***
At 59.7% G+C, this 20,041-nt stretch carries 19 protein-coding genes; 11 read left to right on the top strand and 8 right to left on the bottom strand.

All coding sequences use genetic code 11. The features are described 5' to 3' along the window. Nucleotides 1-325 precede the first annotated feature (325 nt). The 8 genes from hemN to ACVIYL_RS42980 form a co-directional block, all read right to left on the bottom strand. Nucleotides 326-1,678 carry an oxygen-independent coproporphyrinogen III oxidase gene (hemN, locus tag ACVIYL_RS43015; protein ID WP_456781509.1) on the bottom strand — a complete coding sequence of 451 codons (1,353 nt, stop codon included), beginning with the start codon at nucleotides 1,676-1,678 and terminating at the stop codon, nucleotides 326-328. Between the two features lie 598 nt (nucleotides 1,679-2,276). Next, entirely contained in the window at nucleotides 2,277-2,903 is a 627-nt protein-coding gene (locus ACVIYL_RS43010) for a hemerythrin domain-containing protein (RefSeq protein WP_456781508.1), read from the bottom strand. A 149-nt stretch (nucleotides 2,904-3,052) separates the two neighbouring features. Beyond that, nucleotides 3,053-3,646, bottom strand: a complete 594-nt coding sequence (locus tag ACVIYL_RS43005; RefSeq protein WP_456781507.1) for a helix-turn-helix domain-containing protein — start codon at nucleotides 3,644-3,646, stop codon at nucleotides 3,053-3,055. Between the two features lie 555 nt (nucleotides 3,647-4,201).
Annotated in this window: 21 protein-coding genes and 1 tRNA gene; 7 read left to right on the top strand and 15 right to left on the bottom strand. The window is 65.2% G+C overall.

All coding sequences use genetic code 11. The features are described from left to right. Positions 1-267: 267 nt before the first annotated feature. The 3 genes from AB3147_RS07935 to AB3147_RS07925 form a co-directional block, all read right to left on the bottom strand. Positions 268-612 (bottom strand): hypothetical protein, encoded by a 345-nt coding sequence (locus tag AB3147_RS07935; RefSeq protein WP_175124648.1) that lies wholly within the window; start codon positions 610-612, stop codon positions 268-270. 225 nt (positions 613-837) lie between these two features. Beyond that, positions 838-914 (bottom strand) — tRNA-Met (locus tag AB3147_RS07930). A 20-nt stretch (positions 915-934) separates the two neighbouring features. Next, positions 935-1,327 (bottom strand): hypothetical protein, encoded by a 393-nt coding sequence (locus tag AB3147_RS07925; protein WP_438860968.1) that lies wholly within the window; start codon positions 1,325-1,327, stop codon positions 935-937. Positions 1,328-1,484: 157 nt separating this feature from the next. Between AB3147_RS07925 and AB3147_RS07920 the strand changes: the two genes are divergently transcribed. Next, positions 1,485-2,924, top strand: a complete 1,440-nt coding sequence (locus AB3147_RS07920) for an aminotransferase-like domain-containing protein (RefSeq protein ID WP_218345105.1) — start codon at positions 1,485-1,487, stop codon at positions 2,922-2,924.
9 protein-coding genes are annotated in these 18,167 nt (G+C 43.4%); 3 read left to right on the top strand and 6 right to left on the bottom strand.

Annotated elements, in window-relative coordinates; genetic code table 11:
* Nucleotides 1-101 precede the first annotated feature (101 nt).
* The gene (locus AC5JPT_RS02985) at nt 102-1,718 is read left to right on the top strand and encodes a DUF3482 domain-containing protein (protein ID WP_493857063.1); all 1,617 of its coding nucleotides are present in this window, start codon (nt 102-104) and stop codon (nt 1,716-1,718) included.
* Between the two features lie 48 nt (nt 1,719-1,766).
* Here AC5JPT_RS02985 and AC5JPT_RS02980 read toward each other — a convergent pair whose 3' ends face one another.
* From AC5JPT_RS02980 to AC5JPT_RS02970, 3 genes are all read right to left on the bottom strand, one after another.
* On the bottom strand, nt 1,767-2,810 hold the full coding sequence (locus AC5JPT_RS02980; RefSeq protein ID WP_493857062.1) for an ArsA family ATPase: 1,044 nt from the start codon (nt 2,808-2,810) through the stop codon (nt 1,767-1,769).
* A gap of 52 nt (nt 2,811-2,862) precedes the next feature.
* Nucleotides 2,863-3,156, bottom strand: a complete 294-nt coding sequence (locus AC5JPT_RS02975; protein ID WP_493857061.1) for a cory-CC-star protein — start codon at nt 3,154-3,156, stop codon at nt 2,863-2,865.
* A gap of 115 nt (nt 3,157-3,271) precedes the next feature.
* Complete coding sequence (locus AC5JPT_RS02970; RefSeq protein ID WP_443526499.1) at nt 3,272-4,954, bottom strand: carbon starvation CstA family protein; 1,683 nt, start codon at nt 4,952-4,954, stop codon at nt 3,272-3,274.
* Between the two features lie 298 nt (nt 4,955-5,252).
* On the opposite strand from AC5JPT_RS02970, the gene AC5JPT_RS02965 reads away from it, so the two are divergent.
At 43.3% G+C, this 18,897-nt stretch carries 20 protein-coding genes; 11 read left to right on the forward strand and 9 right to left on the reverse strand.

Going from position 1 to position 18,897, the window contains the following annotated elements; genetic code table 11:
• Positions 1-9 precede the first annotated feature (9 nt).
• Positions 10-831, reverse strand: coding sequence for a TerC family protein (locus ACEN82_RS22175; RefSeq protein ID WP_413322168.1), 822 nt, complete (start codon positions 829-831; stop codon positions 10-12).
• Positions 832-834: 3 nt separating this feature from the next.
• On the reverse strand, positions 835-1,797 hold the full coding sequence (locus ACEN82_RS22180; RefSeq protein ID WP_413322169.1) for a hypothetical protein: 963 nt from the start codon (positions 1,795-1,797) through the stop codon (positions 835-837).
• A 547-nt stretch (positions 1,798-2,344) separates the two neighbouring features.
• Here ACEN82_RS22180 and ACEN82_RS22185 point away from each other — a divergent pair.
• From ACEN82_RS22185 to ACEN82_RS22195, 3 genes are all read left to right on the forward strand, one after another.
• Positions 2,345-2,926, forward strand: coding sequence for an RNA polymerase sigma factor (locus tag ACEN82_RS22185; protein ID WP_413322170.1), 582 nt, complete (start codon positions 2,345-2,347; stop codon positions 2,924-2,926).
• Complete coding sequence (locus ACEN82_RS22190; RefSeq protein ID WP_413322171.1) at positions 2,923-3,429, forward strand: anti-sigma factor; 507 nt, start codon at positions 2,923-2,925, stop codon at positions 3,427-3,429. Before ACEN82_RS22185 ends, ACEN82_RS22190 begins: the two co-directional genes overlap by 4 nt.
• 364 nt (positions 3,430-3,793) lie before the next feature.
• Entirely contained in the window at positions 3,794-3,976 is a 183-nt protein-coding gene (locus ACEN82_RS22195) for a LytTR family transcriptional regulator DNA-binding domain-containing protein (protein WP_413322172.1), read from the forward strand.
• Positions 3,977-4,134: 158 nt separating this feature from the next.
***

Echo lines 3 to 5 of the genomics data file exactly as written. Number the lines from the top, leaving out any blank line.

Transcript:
Annotated in this window: 21 protein-coding genes and 1 tRNA gene; 7 read left to right on the top strand and 15 right to left on the bottom strand. The window is 65.2% G+C overall.

All coding sequences use genetic code 11. The features are described from left to right. Positions 1-267: 267 nt before the first annotated feature. The 3 genes from AB3147_RS07935 to AB3147_RS07925 form a co-directional block, all read right to left on the bottom strand. Positions 268-612 (bottom strand): hypothetical protein, encoded by a 345-nt coding sequence (locus tag AB3147_RS07935; RefSeq protein WP_175124648.1) that lies wholly within the window; start codon positions 610-612, stop codon positions 268-270. 225 nt (positions 613-837) lie between these two features. Beyond that, positions 838-914 (bottom strand) — tRNA-Met (locus tag AB3147_RS07930). A 20-nt stretch (positions 915-934) separates the two neighbouring features. Next, positions 935-1,327 (bottom strand): hypothetical protein, encoded by a 393-nt coding sequence (locus tag AB3147_RS07925; protein WP_438860968.1) that lies wholly within the window; start codon positions 1,325-1,327, stop codon positions 935-937. Positions 1,328-1,484: 157 nt separating this feature from the next. Between AB3147_RS07925 and AB3147_RS07920 the strand changes: the two genes are divergently transcribed. Next, positions 1,485-2,924, top strand: a complete 1,440-nt coding sequence (locus AB3147_RS07920) for an aminotransferase-like domain-containing protein (RefSeq protein ID WP_218345105.1) — start codon at positions 1,485-1,487, stop codon at positions 2,922-2,924.
9 protein-coding genes are annotated in these 18,167 nt (G+C 43.4%); 3 read left to right on the top strand and 6 right to left on the bottom strand.